How to tackle a leader in the brand category

How to tackle a leader in the brand category

Mumbai: Al Ries is a legendary marketing strategist and best-selling author or co-author of 11 books on marketing, including Positioning, Marketing Warfare, Focus, The 22 Immutable Laws of Branding, and his latest, The Origin of Brands. Ries is chairman of Ries & Ries Inc., an Atlanta-based marketing strategy firm that he runs with his daughter, Laura Ries. In an email interview, he describes how and when advertising should be targeted to build categories.

Edited excerpts:

Whether ads build categories more and not just brands

It depends on the brand’s position in the marketplace. In general, leading brands should promote the category. They are probably getting the maximum percentage of the category anyway (for example, Coca-Cola Co. in cola).

On the other hand, brands that are also-rans should generally promote their brands. In particular, they should find a way to become the opposite of the leader. In the US, for example, PepsiCo, Inc. promotes Pepsi cola as a cola for younger people, since Coca-Cola is the old established cola brand (‘Your parents drank Coca-Cola’). As a general rule, leaders should ignore the competition and promote the category. Also-rans should position themselves against the leaders.

Examples swing both ways: Red Bull is a good example of a brand which promoted the category (energy drink) almost exclusively. Over time, Red Bull became synonymous with the category. A prospect thinks, “I want an energy drink", and the first brand that comes to mind is Red Bull. In our?terminology,?Red?Bull?owns the “energy drink category".

An also-ran brand called Monster decided to be the opposite of Red Bull. Since Red Bull comes in a small 8.3oz (approx. 250ml) can, Monster was packaged in a 16oz can, almost twice as large. Even the name (Monster) was selected to remind consumers that this is the energy drink that comes in a big can.

As a result, Monster became the second largest brand in the energy drink category, no small feat since there are some 200 brands of energy drinks in the US market today.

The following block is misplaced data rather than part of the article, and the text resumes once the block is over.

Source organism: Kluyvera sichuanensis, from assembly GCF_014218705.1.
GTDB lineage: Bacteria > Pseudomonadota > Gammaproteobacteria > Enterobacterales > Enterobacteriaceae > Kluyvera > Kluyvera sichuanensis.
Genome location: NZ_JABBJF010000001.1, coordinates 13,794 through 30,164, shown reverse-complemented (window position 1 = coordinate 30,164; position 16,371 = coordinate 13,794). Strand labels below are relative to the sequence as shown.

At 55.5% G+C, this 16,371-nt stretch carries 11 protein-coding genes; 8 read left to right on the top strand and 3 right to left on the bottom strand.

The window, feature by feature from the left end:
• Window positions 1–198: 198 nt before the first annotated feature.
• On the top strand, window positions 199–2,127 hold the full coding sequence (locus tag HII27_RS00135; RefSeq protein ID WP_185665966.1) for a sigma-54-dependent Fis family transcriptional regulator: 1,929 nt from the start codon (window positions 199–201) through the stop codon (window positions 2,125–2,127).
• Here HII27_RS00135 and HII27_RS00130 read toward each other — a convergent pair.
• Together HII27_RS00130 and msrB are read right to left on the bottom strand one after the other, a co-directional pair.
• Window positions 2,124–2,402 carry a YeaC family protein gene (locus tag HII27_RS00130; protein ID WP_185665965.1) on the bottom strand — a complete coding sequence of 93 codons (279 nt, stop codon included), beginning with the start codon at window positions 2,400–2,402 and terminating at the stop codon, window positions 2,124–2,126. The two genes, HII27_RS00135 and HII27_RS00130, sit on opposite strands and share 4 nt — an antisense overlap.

Listerine is the largest selling mouthwash. Its advertising was focused on the germ-killing aspects of a brand that “tastes bad". So Procter & Gamble Co. launched a brand that was the opposite of Listerine, a good-tasting mouthwash called Scope. Very shortly thereafter, Scope became the second largest selling mouthwash brand.

Hertz Corp. is the leading car rental company. As the first car rental company, it is strongly identified with the category. And the category is strongly identified with airline terminals where Hertz is by far the leading brand.

So, Enterprise Rent-A-Car Co. did the opposite. It located in suburbs and positioned the brand as the best choice for “insurance replacement". In other words, if your car is damaged or stolen and you have an insurance policy that covers a replacement car, then that’s the market Enterprise concentrated on (in particular, they made friends with insurance agents). In the process, Enterprise became the largest car rental company in the US.

On dying categories

Brands are strongly associated with their categories and can seldom be switched from one category to another.

Polaroid, for example, invented instant photography and is strongly associated with the category. But the category is dying, first because of the one-hour photo development shops and, more recently, the rise of the digital camera. So, Polaroid tried to take its brand name into many other categories, including photographic film. Nothing worked. The company went bankrupt.

Wang was strongly associated with the word processing category. As a matter of fact, it was the No. 1 brand in the category. But the personal computer wiped out the word processing category. Wang tried to move its brand name into personal computers. It didn’t work. The company went bankrupt.

On first-brand advantage

In general, to own a category, you have to be the first brand into the mind. Red Bull in energy drinks. Lipton in tea. Nescafe in instant coffee. The iPod in MP3 players. Amazon in Internet books. EBay in Internet auctions.

The first brand into the mind is perceived to be the original. All the other brands are copies of the original. It’s the difference between a Van Gogh painting and a copy of a Van Gogh painting. You can’t be better than the original.

On brand valuation

Brand value is based on the difference that consumers will pay for the brand versus what they would pay for a commodity. The difference between the price of Coca-Cola and the price of a supermarket brand of cola (it’s about 50 cents, or Rs20, a can versus 25 cents a can). To get the brand valuation, you need to calculate that difference multiplied by the number of consumers over the lifetime of the brand.

In Coca-Cola’s case, the brand is valued—according to brand valuation company Interbrand—at $65.3 billion.